- Words of Affirmation - those people who have this as a love language need words to affirm that love. Things such as, "Great job!" or even "I really appreciate you."
- Acts of Service - for people who have this love language, it's all about action to back up the love. Making your spouse a lunch to take to work, doing your child's laundry, or cleaning up the living room are just a few examples.
- Receiving Gifts - gifts - large or small - are how people with this love language respond. And it doesn't have to be a huge gift or even an expensive gift. Sometimes it can be as small as a pack of chewing gum or even a homemade card.
- Quality Time - the person who has this love language just wants to spend time with you and have your undivided attention. It doesn't matter if you take your child on errands or sit in the same room without talking while watching a movie with your spouse - spending time together is all that matters.
- Physical Touch - this is pretty self-explanatory. Holding hands, a touch on the arm in passing, a hug and, if you're married, well, yes, that too.
Tuesday, 7 October 2014
My silly family
Love Languages. We all have them. It's the way we perceive love. Even children have tangible ways they feel love from those around them. It's not just saying "I love you" either. It's in the actions and words that we say.
Gary Chapman wrote a book on this subject called The 5 Love Languages. It was originally penned for couples to help them in relationships. He has since gone on to write similar books about love languages in children, teens, singles, and even military personnel.
The five love languages are:
Why are love languages so important? Simply because everyone has a different one. I'm sure you love your spouse or your children or even your parents. If you have a significant relationship in your life, you have someone else you interact with on a level that would benefit from knowing their love language.
There is a very quick test you can take on the Love Languages website that helps you to determine what your language may be. They have a test you can take for yourself (they will ask if you are in a relationship or single). There is also one for children of various ages and even teens. The test just simply gives you a number of statements grouped in twos. You pick the one that you most relate to. At the end, it will rank your love languages for you. The results can also be emailed to you at the end and they give a much more detailed explanation of what they mean as well as what to do with those results.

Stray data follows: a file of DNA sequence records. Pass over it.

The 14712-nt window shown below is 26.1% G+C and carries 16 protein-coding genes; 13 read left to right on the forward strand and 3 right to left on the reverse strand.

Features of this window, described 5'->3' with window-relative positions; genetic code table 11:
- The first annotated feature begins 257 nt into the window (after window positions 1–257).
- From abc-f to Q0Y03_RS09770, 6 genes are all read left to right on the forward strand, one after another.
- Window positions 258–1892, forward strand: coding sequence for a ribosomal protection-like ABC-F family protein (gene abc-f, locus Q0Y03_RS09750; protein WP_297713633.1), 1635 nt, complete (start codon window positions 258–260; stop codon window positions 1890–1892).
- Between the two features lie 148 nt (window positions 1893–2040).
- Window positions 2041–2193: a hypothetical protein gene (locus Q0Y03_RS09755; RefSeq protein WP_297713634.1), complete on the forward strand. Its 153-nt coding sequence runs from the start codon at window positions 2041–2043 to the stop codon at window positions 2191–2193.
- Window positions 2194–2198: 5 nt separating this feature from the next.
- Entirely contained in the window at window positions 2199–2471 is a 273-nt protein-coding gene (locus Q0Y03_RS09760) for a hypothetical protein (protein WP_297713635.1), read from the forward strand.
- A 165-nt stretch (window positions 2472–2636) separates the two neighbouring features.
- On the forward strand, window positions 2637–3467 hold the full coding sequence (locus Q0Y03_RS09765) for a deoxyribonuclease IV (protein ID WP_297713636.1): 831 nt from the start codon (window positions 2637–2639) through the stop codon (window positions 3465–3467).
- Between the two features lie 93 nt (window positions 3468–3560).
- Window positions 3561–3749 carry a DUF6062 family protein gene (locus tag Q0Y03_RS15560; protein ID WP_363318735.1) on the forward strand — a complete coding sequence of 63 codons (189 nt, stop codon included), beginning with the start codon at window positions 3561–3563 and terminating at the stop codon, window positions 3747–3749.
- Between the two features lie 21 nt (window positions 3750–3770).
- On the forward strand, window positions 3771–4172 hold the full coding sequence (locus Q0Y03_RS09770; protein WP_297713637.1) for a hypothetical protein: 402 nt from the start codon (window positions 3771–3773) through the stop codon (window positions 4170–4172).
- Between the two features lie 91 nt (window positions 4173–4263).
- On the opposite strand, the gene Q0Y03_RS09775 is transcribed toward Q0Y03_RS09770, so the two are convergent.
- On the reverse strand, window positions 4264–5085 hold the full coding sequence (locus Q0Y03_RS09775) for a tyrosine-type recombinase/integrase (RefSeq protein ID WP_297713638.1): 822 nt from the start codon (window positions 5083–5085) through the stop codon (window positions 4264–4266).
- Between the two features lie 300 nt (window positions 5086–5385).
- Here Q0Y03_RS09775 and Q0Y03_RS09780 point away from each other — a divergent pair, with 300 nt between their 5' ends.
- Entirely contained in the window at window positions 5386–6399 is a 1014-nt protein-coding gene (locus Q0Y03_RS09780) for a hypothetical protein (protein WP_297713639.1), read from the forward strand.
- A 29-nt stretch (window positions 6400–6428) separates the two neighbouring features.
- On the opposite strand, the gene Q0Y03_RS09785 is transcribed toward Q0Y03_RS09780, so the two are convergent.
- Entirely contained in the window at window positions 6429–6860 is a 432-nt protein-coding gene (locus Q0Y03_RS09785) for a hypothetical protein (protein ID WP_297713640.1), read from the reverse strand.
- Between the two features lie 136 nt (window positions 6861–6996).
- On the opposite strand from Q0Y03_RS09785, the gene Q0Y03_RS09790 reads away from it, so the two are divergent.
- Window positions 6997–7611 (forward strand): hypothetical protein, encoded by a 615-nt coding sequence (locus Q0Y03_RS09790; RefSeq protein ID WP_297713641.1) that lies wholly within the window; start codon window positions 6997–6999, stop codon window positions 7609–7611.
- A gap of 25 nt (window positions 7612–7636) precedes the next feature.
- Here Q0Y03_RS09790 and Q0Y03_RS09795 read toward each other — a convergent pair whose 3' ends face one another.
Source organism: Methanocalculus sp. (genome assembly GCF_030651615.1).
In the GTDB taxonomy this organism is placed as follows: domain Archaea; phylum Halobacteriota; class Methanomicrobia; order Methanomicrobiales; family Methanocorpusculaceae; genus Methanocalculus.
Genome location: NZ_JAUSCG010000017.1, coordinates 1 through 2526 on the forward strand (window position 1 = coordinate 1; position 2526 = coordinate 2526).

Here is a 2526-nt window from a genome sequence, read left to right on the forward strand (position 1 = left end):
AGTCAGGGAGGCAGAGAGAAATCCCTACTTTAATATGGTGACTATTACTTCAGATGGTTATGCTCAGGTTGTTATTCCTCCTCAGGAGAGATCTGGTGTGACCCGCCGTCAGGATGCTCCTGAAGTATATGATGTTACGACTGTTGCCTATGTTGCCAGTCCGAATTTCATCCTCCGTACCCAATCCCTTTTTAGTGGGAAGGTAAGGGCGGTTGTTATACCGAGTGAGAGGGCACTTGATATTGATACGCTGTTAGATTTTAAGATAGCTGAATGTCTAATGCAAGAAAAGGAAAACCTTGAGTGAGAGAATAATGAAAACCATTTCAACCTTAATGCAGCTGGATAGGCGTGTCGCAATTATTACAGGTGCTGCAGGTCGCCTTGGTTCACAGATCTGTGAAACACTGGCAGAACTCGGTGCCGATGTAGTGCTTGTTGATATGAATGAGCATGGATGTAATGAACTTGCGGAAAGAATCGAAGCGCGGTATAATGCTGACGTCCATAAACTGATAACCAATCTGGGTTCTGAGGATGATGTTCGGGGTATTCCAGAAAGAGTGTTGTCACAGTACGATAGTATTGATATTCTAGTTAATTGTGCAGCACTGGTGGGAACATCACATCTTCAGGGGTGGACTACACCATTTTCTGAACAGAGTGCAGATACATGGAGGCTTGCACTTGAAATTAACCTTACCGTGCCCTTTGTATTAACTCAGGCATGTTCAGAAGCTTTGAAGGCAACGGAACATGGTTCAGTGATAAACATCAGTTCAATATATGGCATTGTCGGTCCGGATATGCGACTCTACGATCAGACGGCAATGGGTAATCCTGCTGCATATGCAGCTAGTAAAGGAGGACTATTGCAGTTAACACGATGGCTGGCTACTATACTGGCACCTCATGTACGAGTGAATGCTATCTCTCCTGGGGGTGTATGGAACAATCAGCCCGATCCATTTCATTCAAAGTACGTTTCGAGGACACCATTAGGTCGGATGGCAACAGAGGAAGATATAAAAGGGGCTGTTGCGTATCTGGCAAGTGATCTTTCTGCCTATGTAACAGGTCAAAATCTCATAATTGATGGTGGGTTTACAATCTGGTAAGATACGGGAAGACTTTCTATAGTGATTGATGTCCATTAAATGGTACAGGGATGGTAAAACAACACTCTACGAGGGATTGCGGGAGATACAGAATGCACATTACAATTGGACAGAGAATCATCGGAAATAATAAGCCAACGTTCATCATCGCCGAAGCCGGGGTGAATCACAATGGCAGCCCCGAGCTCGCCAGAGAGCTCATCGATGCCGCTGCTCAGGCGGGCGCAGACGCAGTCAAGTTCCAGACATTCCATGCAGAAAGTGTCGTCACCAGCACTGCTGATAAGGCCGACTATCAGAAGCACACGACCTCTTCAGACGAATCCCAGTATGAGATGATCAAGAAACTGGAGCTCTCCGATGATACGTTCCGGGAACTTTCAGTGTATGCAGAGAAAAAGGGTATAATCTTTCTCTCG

This afternoon I retook the test for myself although I have done so in the past and nothing had changed. My love languages are Words of Affirmation (10) and Acts of Service (9). This means I feel most loved through words and action. I'm complicated that way I guess. Not only do I like to hear the words "I love you" or "Great job!" I also want to have help in doing the day-to-day tasks or getting my "to do" list completed.
My youngest son
I also had my 10 year-old son take the test. It wasn't surprising to me that he scored highest in Quality Time. He has always been my little shadow. It is a rare occasion for him to opt to stay home with his brothers when I head out to run errands. He also loves to just sit and cuddle on the couch while we watch a movie or TV show. He really doesn't care what we are doing as long as we are doing it together.
I do have two teenager boys as well at home. I had the ability to send them both an invitation to take the test so I did that rather than do the test with them. I'm interested to see what they get for results. I know it will help me grow our relationships.
I highly recommend everyone taking a few minutes to find out what their love language is as well as anyone else that they interact with on a daily basis. It doesn't take long but can help improve the way you relate to each other. That's always worth the time.
Lisa is a wife to Bob. They just began their 21st year of marriage. She is also a mom to three boys (ironic, no?). Her oldest will soon be 18 but still has one more year at home. Her middle son is 13 and her youngest is 10. She also stays busy by homeschooling her children and watching a two-year old (a boy of course) full-time as well as other assorted children as the need arises for family and friends. She is very active in her local and state homeschooling community. She is also a very avid reader, enjoys writing, loves dancing at Zumba class, and checking Facebook a little too often. Lisa strives daily to become more Christ-like. She is reminded often of the Lord's mercy and grace and is thankful that He is so gracious to extend to her on a much needed basis. She lives in Maine on her own piece of "no-where land" with her family.